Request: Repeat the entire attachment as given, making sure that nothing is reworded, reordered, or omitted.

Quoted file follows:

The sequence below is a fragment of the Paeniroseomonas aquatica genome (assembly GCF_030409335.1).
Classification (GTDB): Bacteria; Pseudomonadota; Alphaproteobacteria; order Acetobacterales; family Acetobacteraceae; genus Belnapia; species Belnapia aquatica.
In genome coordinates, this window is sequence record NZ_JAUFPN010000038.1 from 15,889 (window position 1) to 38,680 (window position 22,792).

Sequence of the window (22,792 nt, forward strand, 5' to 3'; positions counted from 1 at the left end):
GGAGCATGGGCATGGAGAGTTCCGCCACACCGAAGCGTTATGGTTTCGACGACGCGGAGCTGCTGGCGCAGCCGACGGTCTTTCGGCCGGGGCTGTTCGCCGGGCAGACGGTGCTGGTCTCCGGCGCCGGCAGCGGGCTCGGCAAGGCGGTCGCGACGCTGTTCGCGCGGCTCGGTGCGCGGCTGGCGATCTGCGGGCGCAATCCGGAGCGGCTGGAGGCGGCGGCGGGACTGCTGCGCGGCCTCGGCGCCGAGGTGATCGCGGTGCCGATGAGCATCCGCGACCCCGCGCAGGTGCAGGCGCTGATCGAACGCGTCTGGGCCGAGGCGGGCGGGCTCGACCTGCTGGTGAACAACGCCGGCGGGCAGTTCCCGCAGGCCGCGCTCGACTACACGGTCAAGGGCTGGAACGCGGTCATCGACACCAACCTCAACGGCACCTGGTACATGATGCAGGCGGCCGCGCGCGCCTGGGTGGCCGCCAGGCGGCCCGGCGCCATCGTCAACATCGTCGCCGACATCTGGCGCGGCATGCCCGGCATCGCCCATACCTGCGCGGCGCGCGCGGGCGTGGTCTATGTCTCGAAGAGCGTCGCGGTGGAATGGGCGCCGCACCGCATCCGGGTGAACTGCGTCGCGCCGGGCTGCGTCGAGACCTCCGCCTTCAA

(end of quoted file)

The sequence below is a fragment of the Paeniroseomonas aquatica genome (assembly GCF_030409335.1).
Classification (GTDB): Bacteria; Pseudomonadota; Alphaproteobacteria; order Acetobacterales; family Acetobacteraceae; genus Belnapia; species Belnapia aquatica.
In genome coordinates, this window is sequence record NZ_JAUFPN010000038.1 from 15,889 (window position 1) to 38,680 (window position 22,792).

Sequence of the window (22,792 nt, forward strand, 5' to 3'; positions counted from 1 at the left end):
GGAGCATGGGCATGGAGAGTTCCGCCACACCGAAGCGTTATGGTTTCGACGACGCGGAGCTGCTGGCGCAGCCGACGGTCTTTCGGCCGGGGCTGTTCGCCGGGCAGACGGTGCTGGTCTCCGGCGCCGGCAGCGGGCTCGGCAAGGCGGTCGCGACGCTGTTCGCGCGGCTCGGTGCGCGGCTGGCGATCTGCGGGCGCAATCCGGAGCGGCTGGAGGCGGCGGCGGGACTGCTGCGCGGCCTCGGCGCCGAGGTGATCGCGGTGCCGATGAGCATCCGCGACCCCGCGCAGGTGCAGGCGCTGATCGAACGCGTCTGGGCCGAGGCGGGCGGGCTCGACCTGCTGGTGAACAACGCCGGCGGGCAGTTCCCGCAGGCCGCGCTCGACTACACGGTCAAGGGCTGGAACGCGGTCATCGACACCAACCTCAACGGCACCTGGTACATGATGCAGGCGGCCGCGCGCGCCTGGGTGGCCGCCAGGCGGCCCGGCGCCATCGTCAACATCGTCGCCGACATCTGGCGCGGCATGCCCGGCATCGCCCATACCTGCGCGGCGCGCGCGGGCGTGGTCTATGTCTCGAAGAGCGTCGCGGTGGAATGGGCGCCGCACCGCATCCGGGTGAACTGCGTCGCGCCGGGCTGCGTCGAGACCTCCGCCTTCAA